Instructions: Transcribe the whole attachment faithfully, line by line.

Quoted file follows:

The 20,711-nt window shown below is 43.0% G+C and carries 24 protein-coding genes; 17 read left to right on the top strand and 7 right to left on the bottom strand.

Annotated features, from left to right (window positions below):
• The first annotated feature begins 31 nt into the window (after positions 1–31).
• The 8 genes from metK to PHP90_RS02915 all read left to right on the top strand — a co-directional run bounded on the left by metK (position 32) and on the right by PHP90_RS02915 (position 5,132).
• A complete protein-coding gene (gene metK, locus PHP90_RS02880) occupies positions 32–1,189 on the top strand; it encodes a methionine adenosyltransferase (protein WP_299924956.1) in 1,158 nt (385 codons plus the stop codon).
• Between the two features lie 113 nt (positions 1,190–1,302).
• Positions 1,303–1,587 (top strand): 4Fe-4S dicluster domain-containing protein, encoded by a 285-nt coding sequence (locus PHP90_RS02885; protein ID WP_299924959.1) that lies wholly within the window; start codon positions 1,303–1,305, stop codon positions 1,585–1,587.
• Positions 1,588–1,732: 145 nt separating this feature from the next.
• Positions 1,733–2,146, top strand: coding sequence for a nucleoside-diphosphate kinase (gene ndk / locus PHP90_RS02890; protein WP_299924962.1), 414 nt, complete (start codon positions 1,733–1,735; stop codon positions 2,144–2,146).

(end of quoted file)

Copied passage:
The 20,711-nt window shown below is 43.0% G+C and carries 24 protein-coding genes; 17 read left to right on the top strand and 7 right to left on the bottom strand.

Annotated features, from left to right (window positions below):
• The first annotated feature begins 31 nt into the window (after positions 1–31).
• The 8 genes from metK to PHP90_RS02915 all read left to right on the top strand — a co-directional run bounded on the left by metK (position 32) and on the right by PHP90_RS02915 (position 5,132).
• A complete protein-coding gene (gene metK, locus PHP90_RS02880) occupies positions 32–1,189 on the top strand; it encodes a methionine adenosyltransferase (protein WP_299924956.1) in 1,158 nt (385 codons plus the stop codon).
• Between the two features lie 113 nt (positions 1,190–1,302).
• Positions 1,303–1,587 (top strand): 4Fe-4S dicluster domain-containing protein, encoded by a 285-nt coding sequence (locus PHP90_RS02885; protein ID WP_299924959.1) that lies wholly within the window; start codon positions 1,303–1,305, stop codon positions 1,585–1,587.
• Positions 1,588–1,732: 145 nt separating this feature from the next.
• Positions 1,733–2,146, top strand: coding sequence for a nucleoside-diphosphate kinase (gene ndk / locus PHP90_RS02890; protein WP_299924962.1), 414 nt, complete (start codon positions 1,733–1,735; stop codon positions 2,144–2,146).